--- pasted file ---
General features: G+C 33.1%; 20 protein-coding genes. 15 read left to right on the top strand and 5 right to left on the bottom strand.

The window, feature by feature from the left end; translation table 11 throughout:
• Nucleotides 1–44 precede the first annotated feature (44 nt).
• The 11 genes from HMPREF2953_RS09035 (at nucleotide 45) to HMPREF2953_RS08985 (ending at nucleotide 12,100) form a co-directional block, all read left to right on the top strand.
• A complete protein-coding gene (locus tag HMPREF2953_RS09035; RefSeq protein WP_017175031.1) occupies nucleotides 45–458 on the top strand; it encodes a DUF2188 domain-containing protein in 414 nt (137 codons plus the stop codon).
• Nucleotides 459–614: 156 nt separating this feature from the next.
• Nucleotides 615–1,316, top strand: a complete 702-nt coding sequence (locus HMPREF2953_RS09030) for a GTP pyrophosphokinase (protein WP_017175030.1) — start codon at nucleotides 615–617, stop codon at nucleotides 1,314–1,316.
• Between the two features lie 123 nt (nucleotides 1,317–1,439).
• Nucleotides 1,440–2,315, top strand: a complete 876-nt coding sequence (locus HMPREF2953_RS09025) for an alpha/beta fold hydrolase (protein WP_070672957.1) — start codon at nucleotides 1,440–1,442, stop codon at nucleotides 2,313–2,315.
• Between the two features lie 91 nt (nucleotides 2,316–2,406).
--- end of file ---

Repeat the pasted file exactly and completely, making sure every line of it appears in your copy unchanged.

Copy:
General features: G+C 33.1%; 20 protein-coding genes. 15 read left to right on the top strand and 5 right to left on the bottom strand.

The window, feature by feature from the left end; translation table 11 throughout:
• Nucleotides 1–44 precede the first annotated feature (44 nt).
• The 11 genes from HMPREF2953_RS09035 (at nucleotide 45) to HMPREF2953_RS08985 (ending at nucleotide 12,100) form a co-directional block, all read left to right on the top strand.
• A complete protein-coding gene (locus tag HMPREF2953_RS09035; RefSeq protein WP_017175031.1) occupies nucleotides 45–458 on the top strand; it encodes a DUF2188 domain-containing protein in 414 nt (137 codons plus the stop codon).
• Nucleotides 459–614: 156 nt separating this feature from the next.
• Nucleotides 615–1,316, top strand: a complete 702-nt coding sequence (locus HMPREF2953_RS09030) for a GTP pyrophosphokinase (protein WP_017175030.1) — start codon at nucleotides 615–617, stop codon at nucleotides 1,314–1,316.
• Between the two features lie 123 nt (nucleotides 1,317–1,439).
• Nucleotides 1,440–2,315, top strand: a complete 876-nt coding sequence (locus HMPREF2953_RS09025) for an alpha/beta fold hydrolase (protein WP_070672957.1) — start codon at nucleotides 1,440–1,442, stop codon at nucleotides 2,313–2,315.
• Between the two features lie 91 nt (nucleotides 2,316–2,406).